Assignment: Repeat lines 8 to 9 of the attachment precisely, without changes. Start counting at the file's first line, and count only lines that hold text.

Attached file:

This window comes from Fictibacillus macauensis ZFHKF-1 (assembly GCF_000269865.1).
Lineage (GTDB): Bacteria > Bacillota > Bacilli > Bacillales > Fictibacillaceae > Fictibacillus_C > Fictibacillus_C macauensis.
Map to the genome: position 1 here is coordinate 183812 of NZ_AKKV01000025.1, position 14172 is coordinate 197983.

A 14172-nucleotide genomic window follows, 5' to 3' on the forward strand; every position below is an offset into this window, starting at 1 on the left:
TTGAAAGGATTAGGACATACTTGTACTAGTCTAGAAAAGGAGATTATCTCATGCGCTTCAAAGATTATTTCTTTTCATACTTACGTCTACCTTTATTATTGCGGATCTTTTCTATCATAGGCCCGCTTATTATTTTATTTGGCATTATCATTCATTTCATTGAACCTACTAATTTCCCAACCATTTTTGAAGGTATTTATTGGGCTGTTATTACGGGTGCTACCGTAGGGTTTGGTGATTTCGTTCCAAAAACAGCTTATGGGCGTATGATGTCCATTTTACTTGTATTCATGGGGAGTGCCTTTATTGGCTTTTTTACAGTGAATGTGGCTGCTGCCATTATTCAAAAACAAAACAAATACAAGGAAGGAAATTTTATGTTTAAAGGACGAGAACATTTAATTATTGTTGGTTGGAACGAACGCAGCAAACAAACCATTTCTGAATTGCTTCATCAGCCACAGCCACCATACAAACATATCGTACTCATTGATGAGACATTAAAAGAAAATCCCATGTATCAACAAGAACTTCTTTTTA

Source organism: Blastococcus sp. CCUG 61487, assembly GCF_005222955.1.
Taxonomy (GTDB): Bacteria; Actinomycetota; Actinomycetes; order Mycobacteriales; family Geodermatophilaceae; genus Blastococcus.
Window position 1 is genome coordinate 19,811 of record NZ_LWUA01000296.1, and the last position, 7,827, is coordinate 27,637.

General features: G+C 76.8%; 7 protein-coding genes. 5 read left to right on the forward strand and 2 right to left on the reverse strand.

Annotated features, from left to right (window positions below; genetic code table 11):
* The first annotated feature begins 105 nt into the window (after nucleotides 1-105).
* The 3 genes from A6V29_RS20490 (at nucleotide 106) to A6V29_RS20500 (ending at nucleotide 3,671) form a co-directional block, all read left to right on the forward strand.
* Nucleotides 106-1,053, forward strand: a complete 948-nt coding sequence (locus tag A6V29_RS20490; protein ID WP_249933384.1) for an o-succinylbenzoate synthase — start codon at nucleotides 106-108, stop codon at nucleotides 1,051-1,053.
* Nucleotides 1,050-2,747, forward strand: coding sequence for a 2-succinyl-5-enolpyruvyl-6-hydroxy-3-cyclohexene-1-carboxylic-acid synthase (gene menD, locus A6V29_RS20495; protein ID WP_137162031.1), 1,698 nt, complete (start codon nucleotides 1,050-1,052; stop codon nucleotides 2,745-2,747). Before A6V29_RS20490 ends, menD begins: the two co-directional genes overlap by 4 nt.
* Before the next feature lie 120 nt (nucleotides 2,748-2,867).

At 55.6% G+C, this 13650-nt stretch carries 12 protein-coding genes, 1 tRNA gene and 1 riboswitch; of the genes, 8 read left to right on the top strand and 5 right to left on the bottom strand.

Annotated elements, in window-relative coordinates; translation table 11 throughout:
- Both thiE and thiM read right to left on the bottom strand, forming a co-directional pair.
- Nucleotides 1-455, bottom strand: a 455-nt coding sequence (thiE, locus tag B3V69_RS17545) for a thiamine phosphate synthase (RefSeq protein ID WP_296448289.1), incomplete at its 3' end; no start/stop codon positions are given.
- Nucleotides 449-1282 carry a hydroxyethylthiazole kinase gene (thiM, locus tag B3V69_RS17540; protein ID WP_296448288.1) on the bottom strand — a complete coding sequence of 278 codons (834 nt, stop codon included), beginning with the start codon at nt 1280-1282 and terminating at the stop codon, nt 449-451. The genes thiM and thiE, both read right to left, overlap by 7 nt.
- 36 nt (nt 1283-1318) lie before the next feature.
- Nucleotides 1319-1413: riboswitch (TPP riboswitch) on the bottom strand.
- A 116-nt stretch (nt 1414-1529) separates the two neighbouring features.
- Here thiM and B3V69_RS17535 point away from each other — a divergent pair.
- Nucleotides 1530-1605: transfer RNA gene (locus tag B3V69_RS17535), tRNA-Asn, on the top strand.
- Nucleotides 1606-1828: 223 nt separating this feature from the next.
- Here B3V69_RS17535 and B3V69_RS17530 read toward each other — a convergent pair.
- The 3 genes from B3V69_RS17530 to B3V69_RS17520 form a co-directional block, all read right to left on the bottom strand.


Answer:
Window position 1 is genome coordinate 19,811 of record NZ_LWUA01000296.1, and the last position, 7,827, is coordinate 27,637.

General features: G+C 76.8%; 7 protein-coding genes. 5 read left to right on the forward strand and 2 right to left on the reverse strand.